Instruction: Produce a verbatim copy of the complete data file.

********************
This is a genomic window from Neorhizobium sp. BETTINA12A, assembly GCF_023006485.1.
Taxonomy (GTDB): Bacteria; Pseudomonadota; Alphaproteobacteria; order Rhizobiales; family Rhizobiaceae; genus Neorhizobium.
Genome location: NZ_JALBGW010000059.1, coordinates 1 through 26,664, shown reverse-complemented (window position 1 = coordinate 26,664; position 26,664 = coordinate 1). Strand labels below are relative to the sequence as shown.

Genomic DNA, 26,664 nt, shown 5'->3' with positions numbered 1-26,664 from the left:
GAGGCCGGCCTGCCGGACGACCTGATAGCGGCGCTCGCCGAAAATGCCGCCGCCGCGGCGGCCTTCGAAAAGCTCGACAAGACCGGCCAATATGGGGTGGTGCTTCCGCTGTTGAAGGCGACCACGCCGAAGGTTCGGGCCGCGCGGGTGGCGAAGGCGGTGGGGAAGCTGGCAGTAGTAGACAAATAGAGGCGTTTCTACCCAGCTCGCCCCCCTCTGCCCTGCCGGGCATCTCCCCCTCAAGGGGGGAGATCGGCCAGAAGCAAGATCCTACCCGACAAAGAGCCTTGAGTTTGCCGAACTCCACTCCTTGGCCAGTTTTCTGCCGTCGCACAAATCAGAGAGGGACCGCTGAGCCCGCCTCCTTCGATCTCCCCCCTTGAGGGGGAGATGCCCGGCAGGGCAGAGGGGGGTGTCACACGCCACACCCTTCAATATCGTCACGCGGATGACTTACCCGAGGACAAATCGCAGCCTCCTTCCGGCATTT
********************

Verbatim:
This is a genomic window from Neorhizobium sp. BETTINA12A, assembly GCF_023006485.1.
Taxonomy (GTDB): Bacteria; Pseudomonadota; Alphaproteobacteria; order Rhizobiales; family Rhizobiaceae; genus Neorhizobium.
Genome location: NZ_JALBGW010000059.1, coordinates 1 through 26,664, shown reverse-complemented (window position 1 = coordinate 26,664; position 26,664 = coordinate 1). Strand labels below are relative to the sequence as shown.

Genomic DNA, 26,664 nt, shown 5'->3' with positions numbered 1-26,664 from the left:
GAGGCCGGCCTGCCGGACGACCTGATAGCGGCGCTCGCCGAAAATGCCGCCGCCGCGGCGGCCTTCGAAAAGCTCGACAAGACCGGCCAATATGGGGTGGTGCTTCCGCTGTTGAAGGCGACCACGCCGAAGGTTCGGGCCGCGCGGGTGGCGAAGGCGGTGGGGAAGCTGGCAGTAGTAGACAAATAGAGGCGTTTCTACCCAGCTCGCCCCCCTCTGCCCTGCCGGGCATCTCCCCCTCAAGGGGGGAGATCGGCCAGAAGCAAGATCCTACCCGACAAAGAGCCTTGAGTTTGCCGAACTCCACTCCTTGGCCAGTTTTCTGCCGTCGCACAAATCAGAGAGGGACCGCTGAGCCCGCCTCCTTCGATCTCCCCCCTTGAGGGGGAGATGCCCGGCAGGGCAGAGGGGGGTGTCACACGCCACACCCTTCAATATCGTCACGCGGATGACTTACCCGAGGACAAATCGCAGCCTCCTTCCGGCATTT